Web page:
A good question to ask is how do we know how highly we should think of ourselves? I would say that question can’t really be answered apart from scripture for these reasons. Sin always skews our view of ourselves. Sin makes objectivity a rare gift, so we need a mirror to the human soul to help us and that mirror is the scriptures. So scripturally, how highly should you think of yourself?
The first place we should look to the declaration that God has created us and designed us in the image of God (Genesis 1:27). What this means is that every human person is created with dignity and worthy of respect as they are to some extent stamped with an indelible impression of God. Whether or not you like a person, agree with them politically, find them attractive or ugly, no matter their race, religion, or sexual orientation, they deserve to be treated with dignity and respect because they, like you, are created in the image of God. This is actually the highest any of us can think of ourselves. God valued you to such an extent that He made you like Himself in some way.
The second place we should look in scripture is how sin affects the image of God that we were created with.
First of all if you are not a believer, scripture describes the effects of sin in this way. I Corinthians 15:22 states that every human being dies physically and spiritually because of Adam. Romans 5:17 says that because of Adam, sin reigns in the lives of those who do not yet know Jesus Christ as their savior. Romans 8 states that those who are unforgiven and spiritually dead cannot please God with their life, actions, or thoughts.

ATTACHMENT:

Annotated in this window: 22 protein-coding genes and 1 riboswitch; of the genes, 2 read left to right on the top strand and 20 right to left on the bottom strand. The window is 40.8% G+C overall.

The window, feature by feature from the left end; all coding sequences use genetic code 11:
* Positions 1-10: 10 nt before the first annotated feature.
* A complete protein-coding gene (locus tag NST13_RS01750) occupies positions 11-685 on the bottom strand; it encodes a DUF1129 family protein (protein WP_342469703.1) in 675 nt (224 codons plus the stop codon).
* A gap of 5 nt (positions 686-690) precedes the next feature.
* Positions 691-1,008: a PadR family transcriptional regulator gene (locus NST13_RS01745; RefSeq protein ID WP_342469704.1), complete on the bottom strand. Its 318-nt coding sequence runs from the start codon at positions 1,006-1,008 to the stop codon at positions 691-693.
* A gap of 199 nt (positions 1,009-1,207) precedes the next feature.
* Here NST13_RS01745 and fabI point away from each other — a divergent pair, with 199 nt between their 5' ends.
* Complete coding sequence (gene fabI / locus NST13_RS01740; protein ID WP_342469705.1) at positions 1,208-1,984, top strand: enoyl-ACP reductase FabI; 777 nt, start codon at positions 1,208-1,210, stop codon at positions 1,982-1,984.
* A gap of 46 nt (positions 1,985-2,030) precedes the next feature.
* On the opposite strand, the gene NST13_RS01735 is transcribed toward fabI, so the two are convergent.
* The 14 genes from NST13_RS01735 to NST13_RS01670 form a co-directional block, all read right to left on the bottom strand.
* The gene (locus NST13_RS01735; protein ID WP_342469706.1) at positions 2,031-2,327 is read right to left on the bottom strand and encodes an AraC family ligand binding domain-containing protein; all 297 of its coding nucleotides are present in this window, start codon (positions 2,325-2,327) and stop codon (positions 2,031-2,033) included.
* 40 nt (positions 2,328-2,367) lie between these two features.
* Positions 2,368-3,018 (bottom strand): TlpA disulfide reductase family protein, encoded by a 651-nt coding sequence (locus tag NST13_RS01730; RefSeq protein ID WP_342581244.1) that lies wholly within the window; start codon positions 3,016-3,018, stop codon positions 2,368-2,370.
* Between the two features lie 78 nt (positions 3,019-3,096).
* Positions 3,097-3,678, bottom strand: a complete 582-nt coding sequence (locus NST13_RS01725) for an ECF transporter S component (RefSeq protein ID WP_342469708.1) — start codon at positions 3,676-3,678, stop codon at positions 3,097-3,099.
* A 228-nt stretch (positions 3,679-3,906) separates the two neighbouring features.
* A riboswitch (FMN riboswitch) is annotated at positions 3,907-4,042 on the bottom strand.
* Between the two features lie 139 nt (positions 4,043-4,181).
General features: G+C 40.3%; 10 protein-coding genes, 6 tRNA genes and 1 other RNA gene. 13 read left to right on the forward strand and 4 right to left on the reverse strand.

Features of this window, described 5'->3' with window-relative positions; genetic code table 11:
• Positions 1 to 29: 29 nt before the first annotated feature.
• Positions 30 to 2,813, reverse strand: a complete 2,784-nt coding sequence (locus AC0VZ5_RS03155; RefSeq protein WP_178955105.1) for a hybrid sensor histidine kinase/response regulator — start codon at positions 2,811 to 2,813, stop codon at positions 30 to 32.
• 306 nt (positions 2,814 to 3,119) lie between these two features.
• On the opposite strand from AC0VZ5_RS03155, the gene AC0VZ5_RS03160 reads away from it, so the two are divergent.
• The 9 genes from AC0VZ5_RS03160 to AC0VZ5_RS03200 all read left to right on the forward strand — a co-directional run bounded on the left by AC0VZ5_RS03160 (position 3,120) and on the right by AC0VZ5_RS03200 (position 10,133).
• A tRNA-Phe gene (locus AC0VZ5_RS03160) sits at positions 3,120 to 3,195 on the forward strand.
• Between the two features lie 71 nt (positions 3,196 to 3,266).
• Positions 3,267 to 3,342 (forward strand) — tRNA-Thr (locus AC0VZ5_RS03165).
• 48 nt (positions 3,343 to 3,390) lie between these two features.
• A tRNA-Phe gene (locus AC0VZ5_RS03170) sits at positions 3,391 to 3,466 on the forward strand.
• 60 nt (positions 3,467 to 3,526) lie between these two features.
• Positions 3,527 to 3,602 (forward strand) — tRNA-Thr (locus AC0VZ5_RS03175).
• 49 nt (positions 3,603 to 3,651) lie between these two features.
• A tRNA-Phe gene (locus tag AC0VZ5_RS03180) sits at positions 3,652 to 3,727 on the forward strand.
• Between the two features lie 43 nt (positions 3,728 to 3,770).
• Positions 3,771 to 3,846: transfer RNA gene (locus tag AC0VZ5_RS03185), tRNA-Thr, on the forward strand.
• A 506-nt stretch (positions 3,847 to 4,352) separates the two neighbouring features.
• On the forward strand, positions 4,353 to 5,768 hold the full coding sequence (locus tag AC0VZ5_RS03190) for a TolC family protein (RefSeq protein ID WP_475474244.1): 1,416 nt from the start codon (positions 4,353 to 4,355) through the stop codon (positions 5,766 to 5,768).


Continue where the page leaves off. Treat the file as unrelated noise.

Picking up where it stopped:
But Romans 7 explains how sin now affects the believer in Christ. You recognize that the words and laws of God are good. You recognize you are fleshly and born as a slave to sin. As a believer you want to obey. As a believer you hate sin. As a believer you still very often choose to sin despite wanting to obey. You recognize that sin still dwells within you. You thank God that He enables you through God to obey at all. 2 Corinthians 5:21 states that Jesus who had no sin, became sin on behalf of believers so that they could possess the very righteousness of God.
These are the options that each of you have before you right now. Every single person is either dead in sin, facing the condemnation of God, and are not able to please God in any way. Or a person can be forgiven by God by faith in Jesus Christ, they will be given a goodness apart from themselves which is Jesus’. Despite these wonderful truths, there is a continual, ongoing struggle with sin and quite often, the believer still chooses to sin despite knowing the power of sin and devastation it brings. The takeaway is that believers in Christ should always be humble in their assessment of themselves not thinking highly at all.
So with that in mind, we ask, “What is the second step toward preparing our hearts to live sacrificially within the church.
Step Two: Think about yourself with sober judgment.